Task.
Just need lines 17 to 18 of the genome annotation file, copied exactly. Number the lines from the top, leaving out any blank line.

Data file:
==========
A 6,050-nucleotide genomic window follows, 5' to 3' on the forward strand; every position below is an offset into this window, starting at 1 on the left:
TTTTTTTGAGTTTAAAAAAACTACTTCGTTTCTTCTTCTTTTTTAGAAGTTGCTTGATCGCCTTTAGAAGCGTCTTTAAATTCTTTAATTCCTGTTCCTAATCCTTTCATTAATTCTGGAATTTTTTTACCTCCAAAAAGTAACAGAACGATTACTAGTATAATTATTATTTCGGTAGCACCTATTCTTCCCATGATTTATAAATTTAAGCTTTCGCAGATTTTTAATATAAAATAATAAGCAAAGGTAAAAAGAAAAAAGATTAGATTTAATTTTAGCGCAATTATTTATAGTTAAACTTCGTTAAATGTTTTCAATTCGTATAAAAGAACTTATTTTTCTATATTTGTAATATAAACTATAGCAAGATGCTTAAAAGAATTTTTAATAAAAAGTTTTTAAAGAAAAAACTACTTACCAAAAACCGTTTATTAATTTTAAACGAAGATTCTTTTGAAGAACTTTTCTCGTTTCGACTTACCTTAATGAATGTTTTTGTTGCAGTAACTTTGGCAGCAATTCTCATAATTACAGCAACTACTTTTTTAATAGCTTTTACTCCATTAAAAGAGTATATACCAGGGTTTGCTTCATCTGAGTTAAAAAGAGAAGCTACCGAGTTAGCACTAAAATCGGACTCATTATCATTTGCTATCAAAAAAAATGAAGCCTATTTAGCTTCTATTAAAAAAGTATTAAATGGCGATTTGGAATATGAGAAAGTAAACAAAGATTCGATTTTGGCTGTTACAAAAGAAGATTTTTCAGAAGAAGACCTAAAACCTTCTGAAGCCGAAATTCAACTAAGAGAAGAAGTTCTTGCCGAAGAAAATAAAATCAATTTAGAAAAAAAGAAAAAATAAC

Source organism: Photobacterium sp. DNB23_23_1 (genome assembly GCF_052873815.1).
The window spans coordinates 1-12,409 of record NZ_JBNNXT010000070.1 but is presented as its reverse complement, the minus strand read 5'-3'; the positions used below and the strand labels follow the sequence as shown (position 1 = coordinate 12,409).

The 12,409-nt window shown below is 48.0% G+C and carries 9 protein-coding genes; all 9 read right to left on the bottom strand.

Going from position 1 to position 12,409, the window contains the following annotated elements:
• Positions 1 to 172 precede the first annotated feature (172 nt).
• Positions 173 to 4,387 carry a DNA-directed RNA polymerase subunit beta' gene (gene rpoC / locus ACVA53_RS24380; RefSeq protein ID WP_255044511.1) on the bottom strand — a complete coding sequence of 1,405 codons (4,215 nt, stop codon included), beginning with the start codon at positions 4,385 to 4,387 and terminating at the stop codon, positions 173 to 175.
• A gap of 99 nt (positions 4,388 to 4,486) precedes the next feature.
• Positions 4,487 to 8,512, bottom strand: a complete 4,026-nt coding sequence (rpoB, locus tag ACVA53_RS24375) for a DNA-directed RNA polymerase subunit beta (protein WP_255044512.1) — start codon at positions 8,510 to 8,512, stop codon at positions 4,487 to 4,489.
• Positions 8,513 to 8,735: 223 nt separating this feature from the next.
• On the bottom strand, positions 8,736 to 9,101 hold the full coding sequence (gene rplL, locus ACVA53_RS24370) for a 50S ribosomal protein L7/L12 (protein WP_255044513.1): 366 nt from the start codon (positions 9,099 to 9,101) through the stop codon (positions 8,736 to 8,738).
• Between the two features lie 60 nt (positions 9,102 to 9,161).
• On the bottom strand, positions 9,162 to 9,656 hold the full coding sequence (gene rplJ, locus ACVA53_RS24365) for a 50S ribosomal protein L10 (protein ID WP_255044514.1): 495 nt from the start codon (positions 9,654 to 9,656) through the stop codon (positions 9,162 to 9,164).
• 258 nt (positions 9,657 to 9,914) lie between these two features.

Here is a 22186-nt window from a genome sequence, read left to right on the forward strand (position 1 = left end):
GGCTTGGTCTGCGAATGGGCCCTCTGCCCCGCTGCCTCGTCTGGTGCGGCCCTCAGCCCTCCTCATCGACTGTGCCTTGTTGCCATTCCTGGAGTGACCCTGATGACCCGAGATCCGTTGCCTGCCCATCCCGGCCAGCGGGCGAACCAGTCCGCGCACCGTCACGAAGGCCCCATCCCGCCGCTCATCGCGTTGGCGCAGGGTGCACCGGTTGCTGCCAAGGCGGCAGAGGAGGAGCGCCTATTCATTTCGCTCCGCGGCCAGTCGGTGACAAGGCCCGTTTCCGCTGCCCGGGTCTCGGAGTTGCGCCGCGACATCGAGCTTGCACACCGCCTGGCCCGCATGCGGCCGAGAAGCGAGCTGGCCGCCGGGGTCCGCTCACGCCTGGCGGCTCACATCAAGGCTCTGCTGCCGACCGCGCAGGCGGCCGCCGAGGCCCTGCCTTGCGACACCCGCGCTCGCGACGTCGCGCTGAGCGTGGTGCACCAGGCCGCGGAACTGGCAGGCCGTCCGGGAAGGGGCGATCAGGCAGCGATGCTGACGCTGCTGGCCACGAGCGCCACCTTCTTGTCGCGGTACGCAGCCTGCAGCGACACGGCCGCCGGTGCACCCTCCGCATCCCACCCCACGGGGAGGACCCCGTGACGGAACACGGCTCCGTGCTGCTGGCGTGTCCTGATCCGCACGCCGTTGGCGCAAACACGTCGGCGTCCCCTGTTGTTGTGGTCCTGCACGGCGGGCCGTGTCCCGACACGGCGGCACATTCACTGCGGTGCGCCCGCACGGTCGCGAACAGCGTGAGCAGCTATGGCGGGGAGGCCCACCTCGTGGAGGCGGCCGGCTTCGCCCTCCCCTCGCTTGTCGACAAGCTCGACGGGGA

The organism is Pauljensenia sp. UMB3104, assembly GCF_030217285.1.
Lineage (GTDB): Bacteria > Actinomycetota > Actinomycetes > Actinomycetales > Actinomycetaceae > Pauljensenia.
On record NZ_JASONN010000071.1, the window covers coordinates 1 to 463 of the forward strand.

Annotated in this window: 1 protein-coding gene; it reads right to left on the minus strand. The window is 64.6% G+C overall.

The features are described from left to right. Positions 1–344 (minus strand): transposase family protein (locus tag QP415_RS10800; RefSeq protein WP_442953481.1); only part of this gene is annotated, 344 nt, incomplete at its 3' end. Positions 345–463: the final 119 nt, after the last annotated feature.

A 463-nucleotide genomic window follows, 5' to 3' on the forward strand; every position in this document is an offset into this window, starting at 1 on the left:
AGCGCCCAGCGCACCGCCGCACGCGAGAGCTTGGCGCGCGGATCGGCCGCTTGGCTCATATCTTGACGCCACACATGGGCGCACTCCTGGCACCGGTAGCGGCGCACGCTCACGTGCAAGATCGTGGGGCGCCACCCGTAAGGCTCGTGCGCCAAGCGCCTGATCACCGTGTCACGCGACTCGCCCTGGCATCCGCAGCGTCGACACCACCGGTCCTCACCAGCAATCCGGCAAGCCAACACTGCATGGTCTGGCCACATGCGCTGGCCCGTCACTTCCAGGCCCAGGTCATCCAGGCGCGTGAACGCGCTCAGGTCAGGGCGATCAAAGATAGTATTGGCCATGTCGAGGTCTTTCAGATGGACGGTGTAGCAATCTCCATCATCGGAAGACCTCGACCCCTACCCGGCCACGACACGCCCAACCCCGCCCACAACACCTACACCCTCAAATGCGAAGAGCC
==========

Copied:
GGCTTGGTCTGCGAATGGGCCCTCTGCCCCGCTGCCTCGTCTGGTGCGGCCCTCAGCCCTCCTCATCGACTGTGCCTTGTTGCCATTCCTGGAGTGACCCTGATGACCCGAGATCCGTTGCCTGCCCATCCCGGCCAGCGGGCGAACCAGTCCGCGCACCGTCACGAAGGCCCCATCCCGCCGCTCATCGCGTTGGCGCAGGGTGCACCGGTTGCTGCCAAGGCGGCAGAGGAGGAGCGCCTATTCATTTCGCTCCGCGGCCAGTCGGTGACAAGGCCCGTTTCCGCTGCCCGGGTCTCGGAGTTGCGCCGCGACATCGAGCTTGCACACCGCCTGGCCCGCATGCGGCCGAGAAGCGAGCTGGCCGCCGGGGTCCGCTCACGCCTGGCGGCTCACATCAAGGCTCTGCTGCCGACCGCGCAGGCGGCCGCCGAGGCCCTGCCTTGCGACACCCGCGCTCGCGACGTCGCGCTGAGCGTGGTGCACCAGGCCGCGGAACTGGCAGGCCGTCCGGGAAGGGGCGATCAGGCAGCGATGCTGACGCTGCTGGCCACGAGCGCCACCTTCTTGTCGCGGTACGCAGCCTGCAGCGACACGGCCGCCGGTGCACCCTCCGCATCCCACCCCACGGGGAGGACCCCGTGACGGAACACGGCTCCGTGCTGCTGGCGTGTCCTGATCCGCACGCCGTTGGCGCAAACACGTCGGCGTCCCCTGTTGTTGTGGTCCTGCACGGCGGGCCGTGTCCCGACACGGCGGCACATTCACTGCGGTGCGCCCGCACGGTCGCGAACAGCGTGAGCAGCTATGGCGGGGAGGCCCACCTCGTGGAGGCGGCCGGCTTCGCCCTCCCCTCGCTTGTCGACAAGCTCGACGGGGA

The organism is Pauljensenia sp. UMB3104, assembly GCF_030217285.1.